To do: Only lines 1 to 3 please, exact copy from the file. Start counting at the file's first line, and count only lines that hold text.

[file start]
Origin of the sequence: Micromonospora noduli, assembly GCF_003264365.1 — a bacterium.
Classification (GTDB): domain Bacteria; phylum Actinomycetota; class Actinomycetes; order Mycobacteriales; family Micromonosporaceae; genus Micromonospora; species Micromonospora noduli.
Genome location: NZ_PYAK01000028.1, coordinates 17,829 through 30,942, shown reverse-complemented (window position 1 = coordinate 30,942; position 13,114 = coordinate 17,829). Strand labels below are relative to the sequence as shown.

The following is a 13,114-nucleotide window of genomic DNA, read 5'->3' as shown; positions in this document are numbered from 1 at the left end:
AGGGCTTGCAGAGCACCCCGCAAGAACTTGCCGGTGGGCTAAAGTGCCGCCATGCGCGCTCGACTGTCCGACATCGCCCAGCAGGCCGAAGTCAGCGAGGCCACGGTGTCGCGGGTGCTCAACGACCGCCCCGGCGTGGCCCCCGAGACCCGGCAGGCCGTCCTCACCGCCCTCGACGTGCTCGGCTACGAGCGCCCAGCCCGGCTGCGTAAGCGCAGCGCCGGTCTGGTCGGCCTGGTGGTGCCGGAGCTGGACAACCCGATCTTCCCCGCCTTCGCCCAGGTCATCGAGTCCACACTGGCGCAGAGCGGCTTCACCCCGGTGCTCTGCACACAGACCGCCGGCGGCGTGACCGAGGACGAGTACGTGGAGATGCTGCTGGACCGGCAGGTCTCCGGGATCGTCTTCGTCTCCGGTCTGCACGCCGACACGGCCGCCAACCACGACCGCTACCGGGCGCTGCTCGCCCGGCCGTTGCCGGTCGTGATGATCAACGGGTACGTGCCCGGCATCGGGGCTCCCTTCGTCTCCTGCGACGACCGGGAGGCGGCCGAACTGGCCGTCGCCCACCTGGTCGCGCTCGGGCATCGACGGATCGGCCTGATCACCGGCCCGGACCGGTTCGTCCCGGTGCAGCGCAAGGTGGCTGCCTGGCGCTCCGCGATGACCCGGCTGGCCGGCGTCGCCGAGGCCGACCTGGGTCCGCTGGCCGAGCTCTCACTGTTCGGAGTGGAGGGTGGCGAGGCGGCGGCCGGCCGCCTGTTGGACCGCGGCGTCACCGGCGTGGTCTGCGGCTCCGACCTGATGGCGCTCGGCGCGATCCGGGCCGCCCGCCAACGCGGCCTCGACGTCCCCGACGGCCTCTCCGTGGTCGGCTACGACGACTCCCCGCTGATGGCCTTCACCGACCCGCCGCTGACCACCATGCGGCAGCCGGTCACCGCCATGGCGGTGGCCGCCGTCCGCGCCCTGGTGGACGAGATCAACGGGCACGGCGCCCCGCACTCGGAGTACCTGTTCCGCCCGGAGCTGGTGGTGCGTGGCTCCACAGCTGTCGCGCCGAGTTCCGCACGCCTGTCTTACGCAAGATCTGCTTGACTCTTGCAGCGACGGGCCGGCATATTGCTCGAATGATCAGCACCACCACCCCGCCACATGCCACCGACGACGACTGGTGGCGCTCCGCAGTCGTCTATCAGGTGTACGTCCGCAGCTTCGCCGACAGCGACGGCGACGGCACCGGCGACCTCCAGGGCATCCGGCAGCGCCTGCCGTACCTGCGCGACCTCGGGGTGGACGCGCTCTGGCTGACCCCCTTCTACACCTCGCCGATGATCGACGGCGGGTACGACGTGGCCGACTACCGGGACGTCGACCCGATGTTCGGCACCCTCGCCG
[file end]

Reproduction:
Origin of the sequence: Micromonospora noduli, assembly GCF_003264365.1 — a bacterium.
Classification (GTDB): domain Bacteria; phylum Actinomycetota; class Actinomycetes; order Mycobacteriales; family Micromonosporaceae; genus Micromonospora; species Micromonospora noduli.
Genome location: NZ_PYAK01000028.1, coordinates 17,829 through 30,942, shown reverse-complemented (window position 1 = coordinate 30,942; position 13,114 = coordinate 17,829). Strand labels below are relative to the sequence as shown.